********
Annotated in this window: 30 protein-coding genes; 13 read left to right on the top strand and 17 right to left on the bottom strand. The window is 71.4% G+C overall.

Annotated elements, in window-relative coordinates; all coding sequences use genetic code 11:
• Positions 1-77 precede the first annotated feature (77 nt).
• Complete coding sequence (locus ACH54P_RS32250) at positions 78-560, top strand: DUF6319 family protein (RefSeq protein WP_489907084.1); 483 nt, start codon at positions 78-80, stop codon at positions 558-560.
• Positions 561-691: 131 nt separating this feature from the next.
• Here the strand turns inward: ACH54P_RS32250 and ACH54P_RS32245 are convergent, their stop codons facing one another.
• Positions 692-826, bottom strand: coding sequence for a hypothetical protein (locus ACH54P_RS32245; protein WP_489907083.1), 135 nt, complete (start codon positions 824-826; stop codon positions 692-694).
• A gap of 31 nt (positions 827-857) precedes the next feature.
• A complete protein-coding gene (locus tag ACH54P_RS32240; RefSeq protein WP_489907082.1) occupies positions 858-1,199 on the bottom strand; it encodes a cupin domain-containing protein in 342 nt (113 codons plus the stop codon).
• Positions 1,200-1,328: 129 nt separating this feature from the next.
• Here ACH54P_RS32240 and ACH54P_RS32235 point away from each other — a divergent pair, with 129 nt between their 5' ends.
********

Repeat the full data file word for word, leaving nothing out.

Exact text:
Annotated in this window: 30 protein-coding genes; 13 read left to right on the top strand and 17 right to left on the bottom strand. The window is 71.4% G+C overall.

Annotated elements, in window-relative coordinates; all coding sequences use genetic code 11:
• Positions 1-77 precede the first annotated feature (77 nt).
• Complete coding sequence (locus ACH54P_RS32250) at positions 78-560, top strand: DUF6319 family protein (RefSeq protein WP_489907084.1); 483 nt, start codon at positions 78-80, stop codon at positions 558-560.
• Positions 561-691: 131 nt separating this feature from the next.
• Here the strand turns inward: ACH54P_RS32250 and ACH54P_RS32245 are convergent, their stop codons facing one another.
• Positions 692-826, bottom strand: coding sequence for a hypothetical protein (locus ACH54P_RS32245; protein WP_489907083.1), 135 nt, complete (start codon positions 824-826; stop codon positions 692-694).
• A gap of 31 nt (positions 827-857) precedes the next feature.
• A complete protein-coding gene (locus tag ACH54P_RS32240; RefSeq protein WP_489907082.1) occupies positions 858-1,199 on the bottom strand; it encodes a cupin domain-containing protein in 342 nt (113 codons plus the stop codon).
• Positions 1,200-1,328: 129 nt separating this feature from the next.
• Here ACH54P_RS32240 and ACH54P_RS32235 point away from each other — a divergent pair, with 129 nt between their 5' ends.